Where he enhances learning with his green fingers and uses a makeshift whiteboard for effective modelling work
Meet Nathan Russell from Lawnswood School in Leeds, a local authority-maintained state secondary school with about 1500 students. Nathan graduated in 2013 and then spent two years running a fish and chip shop before deciding to go into education. Initially, he worked as a teaching assistant and school lab technician, gaining invaluable experience which ultimately inspired him to become a teacher. Nathan has been teaching for seven years now.
What do you teach?
I teach students from years 7–13, covering all three sciences at 11–14 and AQA combined science GCSE, as well as separate science biology and chemistry. I also teach our A-level chemists. We are transitioning to only teaching separate sciences at 14–16, so I’m looking forward to getting stuck in with a bit more physics.
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Tell us about your classroom set-up
It’s been nice to have the freedom to rearrange things post-pandemic. The current set-up is five groups of tables accommodating six students each, clustered around the gas taps and plug sockets. The set-up makes it easy to complete practical work and it’s great for facilitating small-group discussion. As a department, we’re trying to have a consistent layout across our 13 labs to make seating planning easier for teachers who move between rooms.
I have covered my cupboard doors with sticky-back whiteboard roll and also bought a second, portable whiteboard with magnetic discs – and these have been fantastic additions to my classroom. It’s always helpful to have extra board space when the main board is in use. I can keep key words up throughout a topic, or have hand-drawn diagrams ready to refer to during a lesson.
The magnetic board has been really useful for teaching concepts like atomic structure, as students can come up and build atoms on the board using different colours for the subatomic particles. I’ve always found electrolysis a difficult concept to teach, but being able to model the movement and reactions of different ions in this way has helped boost understanding of this topic.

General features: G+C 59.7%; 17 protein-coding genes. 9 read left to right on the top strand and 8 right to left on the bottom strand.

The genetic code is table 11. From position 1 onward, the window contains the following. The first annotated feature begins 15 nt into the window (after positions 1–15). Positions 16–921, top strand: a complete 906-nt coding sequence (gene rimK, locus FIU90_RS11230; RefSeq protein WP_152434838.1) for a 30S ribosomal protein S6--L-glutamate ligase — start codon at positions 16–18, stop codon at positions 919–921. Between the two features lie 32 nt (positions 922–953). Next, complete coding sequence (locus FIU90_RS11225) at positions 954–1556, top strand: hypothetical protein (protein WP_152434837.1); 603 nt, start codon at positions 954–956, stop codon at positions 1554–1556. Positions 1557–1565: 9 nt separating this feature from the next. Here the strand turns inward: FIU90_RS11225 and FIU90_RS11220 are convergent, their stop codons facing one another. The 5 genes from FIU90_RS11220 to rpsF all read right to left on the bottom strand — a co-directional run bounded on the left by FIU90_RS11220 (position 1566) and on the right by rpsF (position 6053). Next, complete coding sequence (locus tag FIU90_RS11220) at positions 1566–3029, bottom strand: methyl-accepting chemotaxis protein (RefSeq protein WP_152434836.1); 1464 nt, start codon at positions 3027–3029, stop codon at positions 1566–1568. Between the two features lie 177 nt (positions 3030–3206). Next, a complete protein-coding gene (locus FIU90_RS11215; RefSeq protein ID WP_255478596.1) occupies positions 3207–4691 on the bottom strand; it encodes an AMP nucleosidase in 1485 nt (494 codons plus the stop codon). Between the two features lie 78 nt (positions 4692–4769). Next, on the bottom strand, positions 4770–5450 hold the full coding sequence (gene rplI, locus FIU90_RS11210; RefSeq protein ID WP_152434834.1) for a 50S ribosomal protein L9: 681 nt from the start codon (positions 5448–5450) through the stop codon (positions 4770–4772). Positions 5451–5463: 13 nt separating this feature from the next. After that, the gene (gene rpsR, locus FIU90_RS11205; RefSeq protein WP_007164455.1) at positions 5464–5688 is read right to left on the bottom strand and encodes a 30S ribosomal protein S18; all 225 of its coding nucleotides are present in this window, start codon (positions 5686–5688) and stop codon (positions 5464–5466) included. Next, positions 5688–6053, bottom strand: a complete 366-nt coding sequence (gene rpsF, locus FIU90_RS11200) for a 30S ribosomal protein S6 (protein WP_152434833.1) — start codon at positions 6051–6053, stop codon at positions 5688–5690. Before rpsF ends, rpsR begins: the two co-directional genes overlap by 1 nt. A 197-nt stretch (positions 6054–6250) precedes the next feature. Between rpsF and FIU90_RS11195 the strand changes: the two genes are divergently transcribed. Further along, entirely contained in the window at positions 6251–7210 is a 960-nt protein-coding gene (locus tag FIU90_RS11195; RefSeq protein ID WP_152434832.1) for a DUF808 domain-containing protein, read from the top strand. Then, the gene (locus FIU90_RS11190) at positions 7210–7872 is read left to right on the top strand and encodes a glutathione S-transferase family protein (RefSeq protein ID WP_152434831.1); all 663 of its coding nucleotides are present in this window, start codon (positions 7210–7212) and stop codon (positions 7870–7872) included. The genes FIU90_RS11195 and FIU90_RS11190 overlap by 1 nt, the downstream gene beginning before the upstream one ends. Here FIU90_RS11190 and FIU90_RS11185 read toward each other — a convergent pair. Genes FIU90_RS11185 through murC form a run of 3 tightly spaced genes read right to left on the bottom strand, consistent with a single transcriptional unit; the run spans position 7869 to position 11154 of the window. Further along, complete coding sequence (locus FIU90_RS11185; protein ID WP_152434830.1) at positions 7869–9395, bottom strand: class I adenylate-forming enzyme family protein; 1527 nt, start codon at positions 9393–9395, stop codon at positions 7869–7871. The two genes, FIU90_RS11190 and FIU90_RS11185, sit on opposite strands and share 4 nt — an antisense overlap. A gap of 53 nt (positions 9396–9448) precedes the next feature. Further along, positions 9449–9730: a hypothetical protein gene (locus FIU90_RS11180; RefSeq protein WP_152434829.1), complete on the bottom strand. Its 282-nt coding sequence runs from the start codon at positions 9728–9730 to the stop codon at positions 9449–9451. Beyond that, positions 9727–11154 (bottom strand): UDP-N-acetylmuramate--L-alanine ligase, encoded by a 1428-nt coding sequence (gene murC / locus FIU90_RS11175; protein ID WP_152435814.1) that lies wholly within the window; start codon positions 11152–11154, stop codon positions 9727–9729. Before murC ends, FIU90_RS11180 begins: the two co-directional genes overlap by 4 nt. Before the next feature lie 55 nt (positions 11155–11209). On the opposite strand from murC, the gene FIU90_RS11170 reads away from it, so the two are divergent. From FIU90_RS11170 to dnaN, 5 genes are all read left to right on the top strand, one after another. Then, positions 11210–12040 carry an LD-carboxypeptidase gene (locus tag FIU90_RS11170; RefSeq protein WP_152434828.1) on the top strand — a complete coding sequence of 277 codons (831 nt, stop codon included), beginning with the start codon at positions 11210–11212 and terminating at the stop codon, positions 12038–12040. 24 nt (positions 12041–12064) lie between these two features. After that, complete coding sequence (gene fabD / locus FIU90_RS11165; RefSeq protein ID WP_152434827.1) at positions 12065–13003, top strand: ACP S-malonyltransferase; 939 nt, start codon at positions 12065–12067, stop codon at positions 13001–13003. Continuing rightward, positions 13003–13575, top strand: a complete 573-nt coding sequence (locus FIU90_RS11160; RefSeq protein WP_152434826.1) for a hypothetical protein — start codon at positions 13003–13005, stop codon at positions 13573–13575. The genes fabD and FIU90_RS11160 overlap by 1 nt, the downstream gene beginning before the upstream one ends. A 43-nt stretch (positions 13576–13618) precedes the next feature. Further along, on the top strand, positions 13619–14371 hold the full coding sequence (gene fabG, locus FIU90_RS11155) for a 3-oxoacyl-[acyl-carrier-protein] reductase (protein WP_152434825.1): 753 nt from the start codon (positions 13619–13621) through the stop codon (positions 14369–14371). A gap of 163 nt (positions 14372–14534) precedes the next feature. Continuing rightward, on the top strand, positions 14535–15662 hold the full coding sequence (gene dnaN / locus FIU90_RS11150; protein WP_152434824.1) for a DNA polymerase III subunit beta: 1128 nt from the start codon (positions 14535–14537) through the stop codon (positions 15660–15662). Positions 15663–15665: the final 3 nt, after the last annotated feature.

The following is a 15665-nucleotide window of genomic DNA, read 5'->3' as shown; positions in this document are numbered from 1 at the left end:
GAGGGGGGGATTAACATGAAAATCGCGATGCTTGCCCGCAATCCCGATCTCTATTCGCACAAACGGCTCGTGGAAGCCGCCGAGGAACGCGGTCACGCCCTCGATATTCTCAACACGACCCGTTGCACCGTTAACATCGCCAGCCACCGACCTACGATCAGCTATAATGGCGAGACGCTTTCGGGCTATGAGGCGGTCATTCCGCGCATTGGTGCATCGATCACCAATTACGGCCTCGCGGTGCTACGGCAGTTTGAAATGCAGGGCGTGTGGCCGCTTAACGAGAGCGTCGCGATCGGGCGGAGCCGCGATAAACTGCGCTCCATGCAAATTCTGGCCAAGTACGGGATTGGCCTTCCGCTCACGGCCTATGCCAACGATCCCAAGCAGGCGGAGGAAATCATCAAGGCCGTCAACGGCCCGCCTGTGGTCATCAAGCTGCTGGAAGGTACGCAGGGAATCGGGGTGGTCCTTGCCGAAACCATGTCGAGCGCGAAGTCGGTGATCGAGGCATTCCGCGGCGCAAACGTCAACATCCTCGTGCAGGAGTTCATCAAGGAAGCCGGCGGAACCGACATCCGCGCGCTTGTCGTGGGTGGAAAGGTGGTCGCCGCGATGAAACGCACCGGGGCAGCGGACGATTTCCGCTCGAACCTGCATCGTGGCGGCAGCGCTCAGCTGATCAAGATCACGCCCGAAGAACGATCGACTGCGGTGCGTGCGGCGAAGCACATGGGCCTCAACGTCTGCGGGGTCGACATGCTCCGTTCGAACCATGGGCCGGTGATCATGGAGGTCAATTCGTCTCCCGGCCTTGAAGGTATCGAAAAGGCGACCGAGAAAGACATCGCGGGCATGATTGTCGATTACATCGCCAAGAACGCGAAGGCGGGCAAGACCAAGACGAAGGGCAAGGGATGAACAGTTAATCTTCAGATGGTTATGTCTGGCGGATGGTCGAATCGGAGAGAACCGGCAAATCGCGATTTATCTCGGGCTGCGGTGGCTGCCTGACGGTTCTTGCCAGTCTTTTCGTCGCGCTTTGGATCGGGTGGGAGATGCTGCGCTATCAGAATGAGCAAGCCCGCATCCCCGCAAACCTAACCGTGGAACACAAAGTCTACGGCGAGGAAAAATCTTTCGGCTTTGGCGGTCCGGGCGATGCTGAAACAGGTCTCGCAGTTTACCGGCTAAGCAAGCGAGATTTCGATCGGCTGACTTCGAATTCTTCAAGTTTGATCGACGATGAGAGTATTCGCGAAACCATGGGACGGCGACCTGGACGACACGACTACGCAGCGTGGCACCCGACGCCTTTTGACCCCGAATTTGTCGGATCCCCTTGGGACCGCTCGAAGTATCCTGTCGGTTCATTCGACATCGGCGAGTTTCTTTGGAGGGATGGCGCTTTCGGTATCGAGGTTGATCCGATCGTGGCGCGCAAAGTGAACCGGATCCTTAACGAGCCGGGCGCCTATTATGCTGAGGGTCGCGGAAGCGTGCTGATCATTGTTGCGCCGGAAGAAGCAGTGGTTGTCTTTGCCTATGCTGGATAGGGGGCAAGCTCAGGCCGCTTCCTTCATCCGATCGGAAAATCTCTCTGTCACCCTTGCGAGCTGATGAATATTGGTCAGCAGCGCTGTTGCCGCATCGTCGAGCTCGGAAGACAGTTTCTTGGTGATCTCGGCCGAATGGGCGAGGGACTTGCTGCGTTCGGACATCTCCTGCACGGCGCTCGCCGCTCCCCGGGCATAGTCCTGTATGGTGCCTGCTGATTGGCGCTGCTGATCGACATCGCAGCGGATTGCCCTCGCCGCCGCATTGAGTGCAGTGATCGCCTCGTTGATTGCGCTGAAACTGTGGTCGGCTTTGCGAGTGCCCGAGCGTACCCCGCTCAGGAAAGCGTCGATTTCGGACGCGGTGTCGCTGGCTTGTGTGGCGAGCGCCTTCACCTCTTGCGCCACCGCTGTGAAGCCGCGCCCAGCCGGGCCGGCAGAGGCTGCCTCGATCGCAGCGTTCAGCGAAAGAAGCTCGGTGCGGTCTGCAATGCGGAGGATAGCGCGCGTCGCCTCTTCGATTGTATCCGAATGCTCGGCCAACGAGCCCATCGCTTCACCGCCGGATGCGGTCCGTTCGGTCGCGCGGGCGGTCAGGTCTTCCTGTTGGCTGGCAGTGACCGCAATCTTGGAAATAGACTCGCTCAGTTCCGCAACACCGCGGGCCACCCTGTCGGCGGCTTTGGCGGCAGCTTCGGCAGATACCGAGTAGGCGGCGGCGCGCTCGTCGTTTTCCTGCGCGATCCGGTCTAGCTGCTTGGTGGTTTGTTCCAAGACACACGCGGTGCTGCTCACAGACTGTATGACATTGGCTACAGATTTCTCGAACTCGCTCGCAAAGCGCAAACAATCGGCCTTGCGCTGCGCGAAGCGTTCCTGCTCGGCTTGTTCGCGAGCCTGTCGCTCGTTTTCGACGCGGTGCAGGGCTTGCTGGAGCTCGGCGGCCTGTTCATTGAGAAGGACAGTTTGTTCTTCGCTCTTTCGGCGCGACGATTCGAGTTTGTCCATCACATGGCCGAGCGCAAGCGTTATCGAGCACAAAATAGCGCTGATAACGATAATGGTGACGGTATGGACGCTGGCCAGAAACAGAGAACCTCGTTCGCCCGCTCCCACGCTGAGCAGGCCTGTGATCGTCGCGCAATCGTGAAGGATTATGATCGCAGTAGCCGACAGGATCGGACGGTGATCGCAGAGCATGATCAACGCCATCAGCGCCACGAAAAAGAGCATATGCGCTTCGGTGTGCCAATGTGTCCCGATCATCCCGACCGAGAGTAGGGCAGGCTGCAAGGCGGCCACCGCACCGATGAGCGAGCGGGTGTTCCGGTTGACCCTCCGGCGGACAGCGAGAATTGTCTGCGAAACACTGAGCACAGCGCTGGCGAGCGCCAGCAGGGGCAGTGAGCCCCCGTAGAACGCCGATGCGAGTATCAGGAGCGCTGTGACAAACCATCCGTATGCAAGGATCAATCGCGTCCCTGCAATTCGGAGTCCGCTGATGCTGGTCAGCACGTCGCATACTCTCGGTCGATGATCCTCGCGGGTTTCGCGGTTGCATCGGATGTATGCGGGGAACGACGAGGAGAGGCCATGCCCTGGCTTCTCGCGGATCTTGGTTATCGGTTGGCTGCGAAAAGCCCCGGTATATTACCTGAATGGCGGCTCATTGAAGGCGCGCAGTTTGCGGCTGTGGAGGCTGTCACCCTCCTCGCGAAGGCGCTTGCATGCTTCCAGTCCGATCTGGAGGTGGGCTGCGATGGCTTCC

What are you most proud of?
I feel like it’s known as ‘the one with all the plants in it’, although it’s debatable how good I am at keeping them alive! What started as one or two plants has grown into a small forest on one side of my lab. I think the plants enhance the learning environment, and it comes in handy to have a good variety of species around when teaching about structural adaptations. Students often ask me: ‘Sir, are all of those plants real?’
But the thing I’m most proud of is not actually inside my classroom; it’s a periodic table display our year 7 students and science club put together. Our head of teaching and learning organised an activity during our elements topic for year 7 – students worked in small groups to produce an element square each to add to the periodic table. Our science club then put it all together, backed onto wooden boards, to become a permanent display along the science corridor.
With an unlimited budget, what would you add to your classroom?
Just one thing? I’ve a short classroom bucket list …
Some built-in fume hoods would be nice, as it’s hard work dragging the mobile fume cupboards around – the other chemists are at the other end of a very long corridor. I’d love to have more sinks; distillation at A-level has always been a challenge in our labs due to the positioning and number of sinks.
I would change the position of the electricity supply emergency stop button, it’s right behind the door and I’ve lost count of the number of times that either I, or a pupil, have accidentally switched off my power!